The Crabcake and Fried Green Tomatoes
at Reedville's Crazy Crab is a
Marriage Made in Heaven.

Text and photo by Jody Argo Schroath, May 2010

I'd eaten at the Crazy Crab restaurant in Reedville, Va., before--perhaps half-a-dozen times over the past five years. After all, its location on Cockrell Creek is pretty irresistible to anyone who likes to watch boats coming and going while tucking into a cold beer and a platter of fresh seafood--which would certainly be me. But now I'm thinking that I never really appreciated the Crazy Crab properly until my friend Hal and I landed there one turbulent afternoon last summer. For two days, we had been trying to leave the Great Wicomico River and cross the Bay. But each time we ventured out of our cozy anchorage on Mill Creek, we got whacked by another storm thundering up the Bay that piled up the waves, giving us a beam sea to wake the dead. The first time we'd retreated back to Mill Creek, but this time we took cover in Cockrell Creek and Reedville Marina. We wanted showers, an unspecified number of cold beers and a very big dinner. With only 16 slips and a long, deep bulkhead, Reedville Marina exists in large part to accommodate transient boaters who want to visit this jewel box of a town, tour its Fishermen's Museum and eat seafood--and I certainly wanted to eat seafood. (Hal, though a wizard sailor, is a philistine who would rather eat steak.) We bounced to a landing (it was even choppy inside) and headed for a pre-dinner shower.

Ah, dinner. Hal and I pondered our order as we sipped our first beer. We both decided to forgo the appetizers and get right to the main course before we both nodded off. It had been a long couple of days. (From experience, however, I particularly recommend the she-crab soup--just the right balance of crab and spices!) Looking down the menu, I got as far as the crabcake over fried green tomatoes and came to a screeching halt. Hal went straight for the hand-cut Delmonico steak. When our food arrived with the second beer, Hal applied himself to the work at hand. I know he enjoyed it since there was soon nothing left but a potato skin. Of course, he couldn't have gotten a word in anyway, since I was raving nonstop about the felicitous combination of a perfectly concocted crabcake with lightly browned fried green tomatoes and remoulade. "This is marvelous!" I exclaimed. "This is wonderful!" I enthused. And so on. The remoulade was New Orleans style, rosy and light and full of flavor. Just enough spice but not enough to overpower the crab."It's all about the quality of the crab and not adding anything that would take away from it," Crazy Crab's owner Charles Williams said later. "Maryland people have very strong ideas about crabcakes, so when they come here, they're happy."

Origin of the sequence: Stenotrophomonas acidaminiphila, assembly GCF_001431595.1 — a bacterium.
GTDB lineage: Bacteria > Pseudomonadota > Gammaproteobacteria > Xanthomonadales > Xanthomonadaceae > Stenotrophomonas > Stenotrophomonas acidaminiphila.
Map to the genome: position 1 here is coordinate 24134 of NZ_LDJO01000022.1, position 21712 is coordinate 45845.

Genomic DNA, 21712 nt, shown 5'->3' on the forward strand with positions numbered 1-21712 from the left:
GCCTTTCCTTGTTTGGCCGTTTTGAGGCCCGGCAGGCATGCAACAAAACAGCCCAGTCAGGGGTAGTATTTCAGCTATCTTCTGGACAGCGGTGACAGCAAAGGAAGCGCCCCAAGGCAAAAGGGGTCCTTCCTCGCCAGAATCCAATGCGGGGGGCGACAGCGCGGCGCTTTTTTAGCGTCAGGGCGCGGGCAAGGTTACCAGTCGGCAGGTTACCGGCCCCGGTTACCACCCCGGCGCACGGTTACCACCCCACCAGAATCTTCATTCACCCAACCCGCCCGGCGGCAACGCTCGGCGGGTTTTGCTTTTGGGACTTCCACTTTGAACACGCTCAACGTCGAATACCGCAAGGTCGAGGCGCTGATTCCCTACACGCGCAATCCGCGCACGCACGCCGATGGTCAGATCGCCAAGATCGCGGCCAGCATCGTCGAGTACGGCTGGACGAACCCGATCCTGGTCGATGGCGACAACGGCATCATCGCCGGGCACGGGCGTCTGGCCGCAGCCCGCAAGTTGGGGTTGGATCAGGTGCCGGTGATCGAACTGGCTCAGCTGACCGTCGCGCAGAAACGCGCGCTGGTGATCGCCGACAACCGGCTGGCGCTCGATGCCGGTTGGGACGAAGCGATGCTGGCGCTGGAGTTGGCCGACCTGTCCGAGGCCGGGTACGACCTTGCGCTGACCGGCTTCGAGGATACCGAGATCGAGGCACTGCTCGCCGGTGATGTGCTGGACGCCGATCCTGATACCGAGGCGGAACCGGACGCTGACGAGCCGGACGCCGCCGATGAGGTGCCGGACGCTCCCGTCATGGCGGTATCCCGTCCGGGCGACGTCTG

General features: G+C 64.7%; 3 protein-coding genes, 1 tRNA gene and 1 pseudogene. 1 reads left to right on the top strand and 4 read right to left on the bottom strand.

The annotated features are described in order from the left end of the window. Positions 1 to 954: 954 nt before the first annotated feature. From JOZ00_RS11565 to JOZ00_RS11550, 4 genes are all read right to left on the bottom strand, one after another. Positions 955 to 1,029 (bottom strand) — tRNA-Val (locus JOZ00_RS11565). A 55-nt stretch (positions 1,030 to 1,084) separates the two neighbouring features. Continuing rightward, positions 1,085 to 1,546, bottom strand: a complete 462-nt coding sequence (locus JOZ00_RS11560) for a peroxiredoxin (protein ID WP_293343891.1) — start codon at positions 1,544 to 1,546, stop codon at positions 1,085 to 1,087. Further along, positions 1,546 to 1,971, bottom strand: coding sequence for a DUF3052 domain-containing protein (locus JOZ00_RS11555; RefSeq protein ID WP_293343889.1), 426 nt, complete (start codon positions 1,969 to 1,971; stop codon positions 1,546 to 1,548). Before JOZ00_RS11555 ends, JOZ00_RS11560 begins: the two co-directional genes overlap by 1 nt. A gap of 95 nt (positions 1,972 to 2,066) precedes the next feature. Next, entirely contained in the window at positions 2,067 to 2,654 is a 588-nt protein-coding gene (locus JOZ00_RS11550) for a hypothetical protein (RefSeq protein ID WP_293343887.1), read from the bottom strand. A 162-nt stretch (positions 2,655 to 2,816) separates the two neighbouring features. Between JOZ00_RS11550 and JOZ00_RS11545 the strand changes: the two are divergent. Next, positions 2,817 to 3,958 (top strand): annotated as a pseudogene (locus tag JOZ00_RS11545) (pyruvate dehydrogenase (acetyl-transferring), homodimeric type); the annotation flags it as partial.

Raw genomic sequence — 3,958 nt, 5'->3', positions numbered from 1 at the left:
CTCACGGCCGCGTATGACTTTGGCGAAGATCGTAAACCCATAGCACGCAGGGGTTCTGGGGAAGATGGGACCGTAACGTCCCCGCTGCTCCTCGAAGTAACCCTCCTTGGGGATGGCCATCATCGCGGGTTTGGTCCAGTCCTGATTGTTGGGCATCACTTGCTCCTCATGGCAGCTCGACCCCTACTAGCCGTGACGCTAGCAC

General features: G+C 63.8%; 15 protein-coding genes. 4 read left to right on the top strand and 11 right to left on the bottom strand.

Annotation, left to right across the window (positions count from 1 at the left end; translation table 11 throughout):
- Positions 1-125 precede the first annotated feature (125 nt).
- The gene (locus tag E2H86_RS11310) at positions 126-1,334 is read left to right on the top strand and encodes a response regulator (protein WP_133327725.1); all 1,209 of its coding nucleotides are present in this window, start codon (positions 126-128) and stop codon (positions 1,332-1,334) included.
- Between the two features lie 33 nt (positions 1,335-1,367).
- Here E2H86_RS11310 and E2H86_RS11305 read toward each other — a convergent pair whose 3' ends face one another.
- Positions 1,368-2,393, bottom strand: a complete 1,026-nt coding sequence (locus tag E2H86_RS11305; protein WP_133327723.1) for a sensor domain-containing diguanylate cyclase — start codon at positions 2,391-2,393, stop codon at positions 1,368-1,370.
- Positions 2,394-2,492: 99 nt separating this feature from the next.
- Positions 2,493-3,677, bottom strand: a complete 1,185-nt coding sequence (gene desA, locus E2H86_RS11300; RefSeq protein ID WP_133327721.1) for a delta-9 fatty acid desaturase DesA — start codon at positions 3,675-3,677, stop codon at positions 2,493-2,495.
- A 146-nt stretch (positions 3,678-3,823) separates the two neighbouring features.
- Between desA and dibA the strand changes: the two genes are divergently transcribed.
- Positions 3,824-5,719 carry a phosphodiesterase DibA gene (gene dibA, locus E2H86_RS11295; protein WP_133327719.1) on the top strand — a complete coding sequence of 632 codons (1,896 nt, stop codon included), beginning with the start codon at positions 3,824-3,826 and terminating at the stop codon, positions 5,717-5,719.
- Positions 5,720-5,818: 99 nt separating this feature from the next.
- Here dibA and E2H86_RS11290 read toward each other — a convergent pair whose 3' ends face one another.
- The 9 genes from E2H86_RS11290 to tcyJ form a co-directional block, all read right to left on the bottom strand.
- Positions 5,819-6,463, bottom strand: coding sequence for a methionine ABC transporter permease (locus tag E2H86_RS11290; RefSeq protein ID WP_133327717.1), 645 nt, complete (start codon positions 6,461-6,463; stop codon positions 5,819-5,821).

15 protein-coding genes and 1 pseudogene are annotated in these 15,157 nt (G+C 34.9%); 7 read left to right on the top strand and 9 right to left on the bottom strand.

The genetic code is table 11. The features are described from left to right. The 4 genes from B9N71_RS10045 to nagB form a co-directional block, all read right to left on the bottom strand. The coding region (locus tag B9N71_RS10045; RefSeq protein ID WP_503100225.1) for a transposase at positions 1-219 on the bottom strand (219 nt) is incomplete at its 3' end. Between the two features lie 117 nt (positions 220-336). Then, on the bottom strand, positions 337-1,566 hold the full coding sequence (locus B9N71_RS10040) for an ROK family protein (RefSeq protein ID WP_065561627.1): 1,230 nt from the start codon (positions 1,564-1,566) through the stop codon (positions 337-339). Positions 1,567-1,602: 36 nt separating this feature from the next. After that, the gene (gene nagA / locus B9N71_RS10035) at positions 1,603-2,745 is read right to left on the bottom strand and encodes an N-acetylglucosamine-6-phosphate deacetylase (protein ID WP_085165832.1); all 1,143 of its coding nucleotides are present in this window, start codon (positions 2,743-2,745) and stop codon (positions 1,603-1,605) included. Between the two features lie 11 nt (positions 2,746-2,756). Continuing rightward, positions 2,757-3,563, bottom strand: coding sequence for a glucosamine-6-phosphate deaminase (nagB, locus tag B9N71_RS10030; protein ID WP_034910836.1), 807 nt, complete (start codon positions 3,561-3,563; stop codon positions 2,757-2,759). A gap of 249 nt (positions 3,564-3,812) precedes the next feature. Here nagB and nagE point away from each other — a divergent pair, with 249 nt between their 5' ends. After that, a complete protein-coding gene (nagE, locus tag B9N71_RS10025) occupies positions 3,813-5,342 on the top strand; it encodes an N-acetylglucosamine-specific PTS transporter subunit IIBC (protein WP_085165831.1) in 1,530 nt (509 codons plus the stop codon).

Williams and his wife Olivia built the Crazy Crab and Reedville Marina just over 10 years ago after Williams retired from the menhaden industry--no surprise for a Reedville resident. After a stint in the Navy, he flew a menhaden spotter plane then worked as general manager at one of the processing plants. When they retired, the Williamses didn't want to leave Reedville so they decided that a restaurant and small marina would be just the thing. A decade later, they still think so. And some of their employees clearly do too, since they are still with them.

This winter the restaurant underwent a little renovation and refitting, but was set to reopen this month with everything much the same--the main dining room and big covered deck overlooking the marina and Cockrell Creek, the food still delicious. 

Speaking of delicious, did I mention dessert? Hal quietly but competently took care of a small hillock of apple dumpling, while I devoured a creme brulee--too busy, happy and full to say a word. 

The Crazy Crab is located on Cockrell Creek off the Great Wicomico River, or at the tail end of U.S. Route 360 in Reedville, Va. It is open Tuesday through Sunday for lunch and dinner. $11-$20. 804-453-6789.